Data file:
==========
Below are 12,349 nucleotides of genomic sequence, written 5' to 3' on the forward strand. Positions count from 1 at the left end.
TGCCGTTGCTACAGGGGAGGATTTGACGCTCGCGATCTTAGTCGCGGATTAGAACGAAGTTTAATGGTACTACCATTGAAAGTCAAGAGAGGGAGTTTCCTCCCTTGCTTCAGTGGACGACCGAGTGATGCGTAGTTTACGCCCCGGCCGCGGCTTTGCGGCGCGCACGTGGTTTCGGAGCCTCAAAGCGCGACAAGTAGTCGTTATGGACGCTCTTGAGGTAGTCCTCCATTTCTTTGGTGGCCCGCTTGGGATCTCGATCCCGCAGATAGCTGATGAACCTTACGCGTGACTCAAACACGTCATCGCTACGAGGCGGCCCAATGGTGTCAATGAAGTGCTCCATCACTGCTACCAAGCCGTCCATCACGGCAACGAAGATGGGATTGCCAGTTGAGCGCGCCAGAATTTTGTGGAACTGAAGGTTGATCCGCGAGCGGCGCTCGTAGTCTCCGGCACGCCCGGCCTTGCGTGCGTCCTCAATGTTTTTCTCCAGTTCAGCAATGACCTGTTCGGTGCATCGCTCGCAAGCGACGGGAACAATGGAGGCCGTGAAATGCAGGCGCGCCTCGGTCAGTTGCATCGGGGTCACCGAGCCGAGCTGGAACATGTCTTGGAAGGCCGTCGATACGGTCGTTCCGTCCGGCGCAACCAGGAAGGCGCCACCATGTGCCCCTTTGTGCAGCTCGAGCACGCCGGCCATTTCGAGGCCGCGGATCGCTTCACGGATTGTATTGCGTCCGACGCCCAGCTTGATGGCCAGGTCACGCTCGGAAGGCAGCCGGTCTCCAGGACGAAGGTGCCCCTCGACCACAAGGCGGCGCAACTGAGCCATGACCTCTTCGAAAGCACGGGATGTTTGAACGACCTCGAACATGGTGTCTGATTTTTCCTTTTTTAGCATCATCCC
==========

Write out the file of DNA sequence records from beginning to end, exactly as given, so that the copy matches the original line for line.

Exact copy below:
Below are 12,349 nucleotides of genomic sequence, written 5' to 3' on the forward strand. Positions count from 1 at the left end.
TGCCGTTGCTACAGGGGAGGATTTGACGCTCGCGATCTTAGTCGCGGATTAGAACGAAGTTTAATGGTACTACCATTGAAAGTCAAGAGAGGGAGTTTCCTCCCTTGCTTCAGTGGACGACCGAGTGATGCGTAGTTTACGCCCCGGCCGCGGCTTTGCGGCGCGCACGTGGTTTCGGAGCCTCAAAGCGCGACAAGTAGTCGTTATGGACGCTCTTGAGGTAGTCCTCCATTTCTTTGGTGGCCCGCTTGGGATCTCGATCCCGCAGATAGCTGATGAACCTTACGCGTGACTCAAACACGTCATCGCTACGAGGCGGCCCAATGGTGTCAATGAAGTGCTCCATCACTGCTACCAAGCCGTCCATCACGGCAACGAAGATGGGATTGCCAGTTGAGCGCGCCAGAATTTTGTGGAACTGAAGGTTGATCCGCGAGCGGCGCTCGTAGTCTCCGGCACGCCCGGCCTTGCGTGCGTCCTCAATGTTTTTCTCCAGTTCAGCAATGACCTGTTCGGTGCATCGCTCGCAAGCGACGGGAACAATGGAGGCCGTGAAATGCAGGCGCGCCTCGGTCAGTTGCATCGGGGTCACCGAGCCGAGCTGGAACATGTCTTGGAAGGCCGTCGATACGGTCGTTCCGTCCGGCGCAACCAGGAAGGCGCCACCATGTGCCCCTTTGTGCAGCTCGAGCACGCCGGCCATTTCGAGGCCGCGGATCGCTTCACGGATTGTATTGCGTCCGACGCCCAGCTTGATGGCCAGGTCACGCTCGGAAGGCAGCCGGTCTCCAGGACGAAGGTGCCCCTCGACCACAAGGCGGCGCAACTGAGCCATGACCTCTTCGAAAGCACGGGATGTTTGAACGACCTCGAACATGGTGTCTGATTTTTCCTTTTTTAGCATCATCCC